Researchers have discovered that Greenland sharks can live for up to 400 years, making them the oldest living vertebrate (animal with a back-bone) in the world.
Scientists from the University of Copenhagen used radiocarbon dating techniques on the eyes of 28 sharks which had accidentally been caught by research vessels between 2010 and 2013. Although the method doesn’t provide exact ages, they were able to determine that the oldest specimen they tested was aged between 272 and 512 years old, meaning its exact age was most likely somewhere in the middle – around 400.
Even at the lower end of the range, that still puts the species ahead of the bowhead whale, the animal previously thought to be the longest-living vertebrate, which is known to live up to 211 years of age.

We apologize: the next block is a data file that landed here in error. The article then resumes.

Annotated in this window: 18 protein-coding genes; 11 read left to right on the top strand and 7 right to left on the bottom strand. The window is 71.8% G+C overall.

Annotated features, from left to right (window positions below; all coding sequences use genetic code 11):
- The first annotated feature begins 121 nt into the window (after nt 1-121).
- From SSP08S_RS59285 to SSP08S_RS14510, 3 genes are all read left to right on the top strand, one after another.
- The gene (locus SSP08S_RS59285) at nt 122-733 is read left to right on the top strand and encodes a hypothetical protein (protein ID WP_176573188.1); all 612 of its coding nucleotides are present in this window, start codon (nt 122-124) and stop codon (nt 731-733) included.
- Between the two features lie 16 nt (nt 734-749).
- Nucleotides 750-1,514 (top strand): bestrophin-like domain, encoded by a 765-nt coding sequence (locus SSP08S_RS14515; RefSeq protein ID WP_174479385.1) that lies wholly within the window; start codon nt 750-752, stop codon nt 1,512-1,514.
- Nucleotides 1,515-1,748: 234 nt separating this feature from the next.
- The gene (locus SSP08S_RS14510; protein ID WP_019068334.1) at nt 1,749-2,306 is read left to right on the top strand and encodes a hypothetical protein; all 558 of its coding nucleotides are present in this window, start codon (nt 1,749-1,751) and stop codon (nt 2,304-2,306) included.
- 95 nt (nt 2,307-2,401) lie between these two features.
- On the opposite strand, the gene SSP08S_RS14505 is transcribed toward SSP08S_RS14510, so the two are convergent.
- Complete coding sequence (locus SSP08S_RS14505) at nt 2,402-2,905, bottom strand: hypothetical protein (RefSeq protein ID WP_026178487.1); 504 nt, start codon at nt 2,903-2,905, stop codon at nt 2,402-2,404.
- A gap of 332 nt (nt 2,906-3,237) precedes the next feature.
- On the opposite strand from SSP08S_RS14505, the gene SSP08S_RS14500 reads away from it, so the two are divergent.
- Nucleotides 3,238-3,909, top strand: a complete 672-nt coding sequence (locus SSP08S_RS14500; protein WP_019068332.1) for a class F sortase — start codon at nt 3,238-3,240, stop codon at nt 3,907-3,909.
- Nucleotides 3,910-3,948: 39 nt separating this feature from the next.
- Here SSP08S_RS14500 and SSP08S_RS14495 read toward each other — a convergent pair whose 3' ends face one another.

Lead researcher on the study, marine biologist Julius Nielsen of the University of Copenhagen, told NPR, “We only expected that the sharks might be very old, but we did not know in advance. And it was, of course, a very big surprise to learn that it was actually the oldest vertebrate animal.”
The Greenland shark is an elusive predator which lives in the Arctic Ocean. Feeding on large fish and seals, the sharks can grow to over five metres in length, and grow at a rate of about 1cm per year.
The researchers from Copenhagen University teamed up with a host of other scientists to author the study, including experts from Greenland Institute of Natural Resources, the National Aquarium Denmark, and the University of Oxford. Published in the journal Science, the paper also reveals that the sharks are thought to take up to 150 years to reach sexual maturity, which means that it takes a very long time for the species to recover from any drop in numbers due to fishing or climate change.
But while the mysterious carnivore is the oldest vertebrate, it’s still some way off in the longevity stakes when compared with the oldest known animal in the world. That accolade goes to the ocean quahog, a species of clam, which is known to live up to 507 years old.